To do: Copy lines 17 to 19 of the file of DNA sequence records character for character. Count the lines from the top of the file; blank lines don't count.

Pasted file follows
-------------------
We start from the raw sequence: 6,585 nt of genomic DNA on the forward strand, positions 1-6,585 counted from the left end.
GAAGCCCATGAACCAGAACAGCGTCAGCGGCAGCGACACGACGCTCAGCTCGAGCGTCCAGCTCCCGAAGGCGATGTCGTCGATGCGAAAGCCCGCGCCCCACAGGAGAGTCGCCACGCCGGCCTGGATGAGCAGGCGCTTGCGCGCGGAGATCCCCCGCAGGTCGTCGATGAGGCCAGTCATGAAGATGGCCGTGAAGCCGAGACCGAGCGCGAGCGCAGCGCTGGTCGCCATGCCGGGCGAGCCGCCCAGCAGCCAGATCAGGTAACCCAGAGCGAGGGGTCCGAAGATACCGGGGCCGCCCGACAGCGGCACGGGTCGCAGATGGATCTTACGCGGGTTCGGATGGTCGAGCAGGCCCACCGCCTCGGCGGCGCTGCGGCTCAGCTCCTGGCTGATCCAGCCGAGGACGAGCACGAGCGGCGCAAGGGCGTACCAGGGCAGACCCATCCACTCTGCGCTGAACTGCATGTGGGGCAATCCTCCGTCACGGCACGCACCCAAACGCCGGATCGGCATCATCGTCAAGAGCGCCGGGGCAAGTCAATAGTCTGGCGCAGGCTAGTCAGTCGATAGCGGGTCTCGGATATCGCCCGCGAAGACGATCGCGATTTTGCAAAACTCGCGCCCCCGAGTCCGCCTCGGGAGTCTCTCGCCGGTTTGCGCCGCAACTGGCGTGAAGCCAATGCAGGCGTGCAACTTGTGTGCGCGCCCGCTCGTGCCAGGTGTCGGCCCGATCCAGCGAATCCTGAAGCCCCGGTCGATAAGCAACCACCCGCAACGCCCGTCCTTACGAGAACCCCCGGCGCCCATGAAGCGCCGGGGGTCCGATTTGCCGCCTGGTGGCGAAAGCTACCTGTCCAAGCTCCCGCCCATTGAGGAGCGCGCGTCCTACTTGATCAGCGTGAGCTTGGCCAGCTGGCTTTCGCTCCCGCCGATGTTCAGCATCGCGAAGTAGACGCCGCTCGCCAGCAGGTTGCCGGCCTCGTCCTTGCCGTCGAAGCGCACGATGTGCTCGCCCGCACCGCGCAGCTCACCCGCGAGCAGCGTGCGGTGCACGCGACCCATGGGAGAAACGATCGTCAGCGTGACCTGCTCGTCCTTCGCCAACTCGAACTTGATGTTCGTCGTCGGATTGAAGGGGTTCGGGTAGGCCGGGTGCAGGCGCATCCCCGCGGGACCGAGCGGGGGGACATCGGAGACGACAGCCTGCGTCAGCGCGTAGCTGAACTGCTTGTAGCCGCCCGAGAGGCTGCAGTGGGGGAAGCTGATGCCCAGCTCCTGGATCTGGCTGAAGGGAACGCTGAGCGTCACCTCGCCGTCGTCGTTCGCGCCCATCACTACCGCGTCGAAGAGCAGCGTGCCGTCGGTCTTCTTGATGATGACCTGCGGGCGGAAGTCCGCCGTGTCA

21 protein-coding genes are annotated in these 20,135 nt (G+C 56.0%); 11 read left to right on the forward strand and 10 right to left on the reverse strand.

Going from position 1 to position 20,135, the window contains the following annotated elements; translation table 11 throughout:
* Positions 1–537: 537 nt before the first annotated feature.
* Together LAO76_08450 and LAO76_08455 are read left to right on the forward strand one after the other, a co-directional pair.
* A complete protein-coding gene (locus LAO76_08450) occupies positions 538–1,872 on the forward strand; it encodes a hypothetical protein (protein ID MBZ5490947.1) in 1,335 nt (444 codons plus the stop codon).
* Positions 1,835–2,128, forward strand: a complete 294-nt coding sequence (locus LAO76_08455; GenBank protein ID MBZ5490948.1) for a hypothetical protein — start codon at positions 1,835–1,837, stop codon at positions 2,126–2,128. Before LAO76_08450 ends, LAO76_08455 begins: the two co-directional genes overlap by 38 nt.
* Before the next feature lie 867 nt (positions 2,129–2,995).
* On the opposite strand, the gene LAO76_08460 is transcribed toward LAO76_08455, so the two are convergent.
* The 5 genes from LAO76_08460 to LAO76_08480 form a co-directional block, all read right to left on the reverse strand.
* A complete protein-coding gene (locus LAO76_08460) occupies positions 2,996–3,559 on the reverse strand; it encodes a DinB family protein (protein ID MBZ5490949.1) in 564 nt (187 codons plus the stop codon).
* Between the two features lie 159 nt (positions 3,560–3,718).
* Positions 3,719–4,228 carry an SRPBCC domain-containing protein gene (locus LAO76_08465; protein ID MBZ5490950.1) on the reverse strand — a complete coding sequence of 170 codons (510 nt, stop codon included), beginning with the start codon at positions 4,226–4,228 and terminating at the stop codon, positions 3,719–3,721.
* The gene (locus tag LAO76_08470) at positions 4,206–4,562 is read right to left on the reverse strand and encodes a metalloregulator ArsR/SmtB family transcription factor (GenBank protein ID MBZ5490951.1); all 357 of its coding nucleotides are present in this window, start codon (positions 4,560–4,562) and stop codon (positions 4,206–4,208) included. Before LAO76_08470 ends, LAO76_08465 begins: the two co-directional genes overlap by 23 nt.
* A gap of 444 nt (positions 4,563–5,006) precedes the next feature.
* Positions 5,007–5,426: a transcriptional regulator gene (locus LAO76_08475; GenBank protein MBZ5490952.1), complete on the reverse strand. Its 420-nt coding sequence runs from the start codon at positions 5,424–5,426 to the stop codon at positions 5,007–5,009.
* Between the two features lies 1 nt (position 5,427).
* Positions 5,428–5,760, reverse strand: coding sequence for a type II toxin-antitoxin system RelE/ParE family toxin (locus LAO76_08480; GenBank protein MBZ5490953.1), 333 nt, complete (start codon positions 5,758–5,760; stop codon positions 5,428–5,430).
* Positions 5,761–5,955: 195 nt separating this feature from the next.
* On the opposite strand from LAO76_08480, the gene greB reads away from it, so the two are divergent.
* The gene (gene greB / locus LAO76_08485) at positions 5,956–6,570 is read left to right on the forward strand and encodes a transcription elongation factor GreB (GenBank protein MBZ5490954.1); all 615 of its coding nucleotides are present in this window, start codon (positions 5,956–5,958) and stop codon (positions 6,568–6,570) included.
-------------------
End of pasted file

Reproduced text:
* Positions 5,007–5,426: a transcriptional regulator gene (locus LAO76_08475; GenBank protein MBZ5490952.1), complete on the reverse strand. Its 420-nt coding sequence runs from the start codon at positions 5,424–5,426 to the stop codon at positions 5,007–5,009.
* Between the two features lies 1 nt (position 5,427).
* Positions 5,428–5,760, reverse strand: coding sequence for a type II toxin-antitoxin system RelE/ParE family toxin (locus LAO76_08480; GenBank protein MBZ5490953.1), 333 nt, complete (start codon positions 5,758–5,760; stop codon positions 5,428–5,430).